Workers' Compensation Requirements

If you’ve been injured in the workplace, it is more than likely that you’re covered under your employers’ workers’ compensation policy. That means that you may be entitled to have your medical expenses paid for, your lost wages reimbursed, and any training that you require to work should be covered. But not all businesses have workers’ comp insurance and not all accidents are covered under the policies. In this article, we will look at both the employer and employee requirements.

Employer Workers’ Compensation Requirements in the State of Georgia

If you’re a business owner in the state of Georgia, you’re required to carry workers’ comp insurance if you have three or more regular employees working for you.

Part-time employees do count against this number if they are regular workers. If you’re the owner of a sole proprietorship, you are not counted in this.

However, if you are the officer of a corporation, you are part of this number.

You can apply to self-insure for $500 with the State Board of Workers’ Compensation, but most employers would rather not assume that liability.

Employee Requirements for a Workers’ Comp Claim

In order to file a workers’ compensation claim:

  • You must be an employee of the policyholder (independent contractors are not usually covered)

  • You must have been injured while working

  • You must inform your employer of the accident

  • Your employer must have a policy (not all employers are required to carry workers’ compensation insurance)

Steps to Take After a Workplace Accident

If you’ve been injured in a workplace accident, your first priority is your health. Don’t delay treatment because you’re worried about hurting your claim or making your employer angry. The following steps are meant as a guideline. You may not be able to follow this exact order depending on the nature of the accident.

  1. Notify your employer that you’ve been injured – They may want to document the injury on their end.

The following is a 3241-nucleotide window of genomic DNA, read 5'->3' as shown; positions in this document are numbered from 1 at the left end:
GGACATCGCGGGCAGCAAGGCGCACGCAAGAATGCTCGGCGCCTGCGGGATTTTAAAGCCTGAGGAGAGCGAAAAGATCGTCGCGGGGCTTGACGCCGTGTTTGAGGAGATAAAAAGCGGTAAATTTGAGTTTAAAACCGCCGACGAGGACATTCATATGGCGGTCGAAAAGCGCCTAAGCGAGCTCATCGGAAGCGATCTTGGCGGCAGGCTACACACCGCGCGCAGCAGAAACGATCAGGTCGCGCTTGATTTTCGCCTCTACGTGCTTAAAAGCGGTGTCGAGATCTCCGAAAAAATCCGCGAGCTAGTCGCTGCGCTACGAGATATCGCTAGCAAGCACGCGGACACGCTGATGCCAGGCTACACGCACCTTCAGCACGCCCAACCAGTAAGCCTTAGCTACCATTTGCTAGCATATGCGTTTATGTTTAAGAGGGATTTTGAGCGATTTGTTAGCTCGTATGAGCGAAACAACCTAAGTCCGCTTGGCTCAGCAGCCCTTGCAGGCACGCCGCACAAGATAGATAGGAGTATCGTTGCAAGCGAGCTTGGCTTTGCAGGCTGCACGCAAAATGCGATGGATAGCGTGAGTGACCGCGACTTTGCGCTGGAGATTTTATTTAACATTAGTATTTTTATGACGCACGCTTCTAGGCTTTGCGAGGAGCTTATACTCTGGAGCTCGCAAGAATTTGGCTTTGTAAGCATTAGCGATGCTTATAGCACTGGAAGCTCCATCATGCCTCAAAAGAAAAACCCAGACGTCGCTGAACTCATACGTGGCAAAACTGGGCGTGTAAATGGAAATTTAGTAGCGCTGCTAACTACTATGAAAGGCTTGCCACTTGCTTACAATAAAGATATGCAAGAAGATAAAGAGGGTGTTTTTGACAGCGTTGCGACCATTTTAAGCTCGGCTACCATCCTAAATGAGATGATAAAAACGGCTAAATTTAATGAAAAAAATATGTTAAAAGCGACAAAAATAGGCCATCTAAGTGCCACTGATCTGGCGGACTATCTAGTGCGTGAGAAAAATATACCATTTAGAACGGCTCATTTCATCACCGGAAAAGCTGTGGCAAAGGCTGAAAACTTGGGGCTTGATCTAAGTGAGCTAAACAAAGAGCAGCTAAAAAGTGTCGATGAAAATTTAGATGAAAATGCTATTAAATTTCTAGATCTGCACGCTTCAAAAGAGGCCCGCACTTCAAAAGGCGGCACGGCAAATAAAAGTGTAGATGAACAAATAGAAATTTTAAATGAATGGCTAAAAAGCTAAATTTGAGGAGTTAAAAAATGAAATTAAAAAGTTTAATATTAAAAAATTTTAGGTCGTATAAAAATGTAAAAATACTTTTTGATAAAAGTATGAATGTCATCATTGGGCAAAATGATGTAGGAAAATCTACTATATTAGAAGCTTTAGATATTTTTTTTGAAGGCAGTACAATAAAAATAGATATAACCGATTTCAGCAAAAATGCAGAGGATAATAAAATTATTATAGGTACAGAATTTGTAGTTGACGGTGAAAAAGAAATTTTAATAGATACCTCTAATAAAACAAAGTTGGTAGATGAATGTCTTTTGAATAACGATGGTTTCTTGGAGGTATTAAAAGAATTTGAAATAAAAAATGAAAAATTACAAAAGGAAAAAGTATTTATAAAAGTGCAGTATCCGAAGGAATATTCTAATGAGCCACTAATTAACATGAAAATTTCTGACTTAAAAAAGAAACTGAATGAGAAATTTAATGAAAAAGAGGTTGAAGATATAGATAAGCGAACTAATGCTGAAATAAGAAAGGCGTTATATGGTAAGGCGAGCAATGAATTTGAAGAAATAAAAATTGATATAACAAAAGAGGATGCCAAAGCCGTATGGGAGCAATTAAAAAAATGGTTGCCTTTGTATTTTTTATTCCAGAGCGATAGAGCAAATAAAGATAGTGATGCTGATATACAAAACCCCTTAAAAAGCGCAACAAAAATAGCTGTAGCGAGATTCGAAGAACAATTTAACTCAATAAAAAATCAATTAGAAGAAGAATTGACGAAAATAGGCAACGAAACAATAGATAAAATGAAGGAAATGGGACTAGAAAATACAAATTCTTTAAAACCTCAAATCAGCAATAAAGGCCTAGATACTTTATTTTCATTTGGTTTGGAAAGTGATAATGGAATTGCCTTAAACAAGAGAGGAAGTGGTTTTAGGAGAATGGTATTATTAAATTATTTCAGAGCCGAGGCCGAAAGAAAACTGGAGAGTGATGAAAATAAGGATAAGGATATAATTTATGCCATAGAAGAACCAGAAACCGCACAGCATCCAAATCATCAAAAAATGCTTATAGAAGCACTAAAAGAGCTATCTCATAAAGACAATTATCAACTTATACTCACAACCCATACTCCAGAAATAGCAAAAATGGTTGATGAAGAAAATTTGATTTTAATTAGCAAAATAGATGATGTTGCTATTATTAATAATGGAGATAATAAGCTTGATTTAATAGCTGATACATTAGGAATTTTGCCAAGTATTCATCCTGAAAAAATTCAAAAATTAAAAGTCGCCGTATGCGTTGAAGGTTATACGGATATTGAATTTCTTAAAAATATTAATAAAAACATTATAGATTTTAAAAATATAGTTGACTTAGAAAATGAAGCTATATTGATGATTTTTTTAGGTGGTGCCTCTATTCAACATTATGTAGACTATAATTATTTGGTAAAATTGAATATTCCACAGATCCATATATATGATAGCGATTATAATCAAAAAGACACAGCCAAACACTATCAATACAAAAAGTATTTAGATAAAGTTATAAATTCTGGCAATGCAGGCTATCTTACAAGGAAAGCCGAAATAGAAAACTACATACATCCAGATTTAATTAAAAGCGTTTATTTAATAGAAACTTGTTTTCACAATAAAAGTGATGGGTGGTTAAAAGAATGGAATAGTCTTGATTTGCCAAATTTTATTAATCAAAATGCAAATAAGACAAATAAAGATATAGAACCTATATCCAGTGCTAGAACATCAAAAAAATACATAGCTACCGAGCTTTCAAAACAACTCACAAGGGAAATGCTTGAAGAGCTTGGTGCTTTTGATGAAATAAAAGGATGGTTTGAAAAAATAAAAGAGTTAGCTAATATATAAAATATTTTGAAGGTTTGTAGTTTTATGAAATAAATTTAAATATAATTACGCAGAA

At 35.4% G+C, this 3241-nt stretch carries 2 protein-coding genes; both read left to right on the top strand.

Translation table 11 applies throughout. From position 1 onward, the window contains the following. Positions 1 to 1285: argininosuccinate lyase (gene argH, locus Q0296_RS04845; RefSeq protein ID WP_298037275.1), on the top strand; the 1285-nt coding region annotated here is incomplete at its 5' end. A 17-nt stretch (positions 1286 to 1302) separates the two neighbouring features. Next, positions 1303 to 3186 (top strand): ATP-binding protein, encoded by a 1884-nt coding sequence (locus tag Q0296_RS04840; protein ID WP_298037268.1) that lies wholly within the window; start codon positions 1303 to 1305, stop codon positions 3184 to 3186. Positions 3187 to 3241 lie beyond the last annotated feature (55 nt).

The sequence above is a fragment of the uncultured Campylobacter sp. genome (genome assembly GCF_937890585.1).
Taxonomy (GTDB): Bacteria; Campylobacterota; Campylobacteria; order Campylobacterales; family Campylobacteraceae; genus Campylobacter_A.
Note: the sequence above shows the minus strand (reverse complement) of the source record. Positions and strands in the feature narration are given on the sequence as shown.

2. Take photographs of the site – If you’re not too severely injured and can take photos on your phone, photographically document your injuries and the scene.

  3. Note any witnesses or coworkers – Make sure you speak to anyone who witnessed the accident and note their names and contact info.

  4. Get medical treatment – This will obviously be your first step if your injury is critical. Do not delay treatment.

  5. Report your injury – If your employer does not report your injury, you can do it yourself. Under Georgia law, your employer is required to conspicuously post the Worker’s Bill of Rights.

Frequently Asked Questions About Workers’ Comp Requirements

What’s covered under workers’ comp?

Workers’ comp policies cover medical expenses, lost wages, and the cost of training or retraining so that you can continue working.

Can I receive pain and suffering benefits from a workers’ comp claim?

This is beyond the scope of most workers’ comp policies. Pain and suffering are usually covered under a personal injury claim.

Can I make a claim if the accident was my fault?

You’re not prevented from making a claim if you were at fault. Like auto insurance, you’re covered under the policy.

What if my employer fired me, can I still recover?

As long as you were employed at the time of the accident and you were working in the scope of your duties, you should still be covered. In Atlanta, Moebes Law represents individuals who have been hurt in the workplace.




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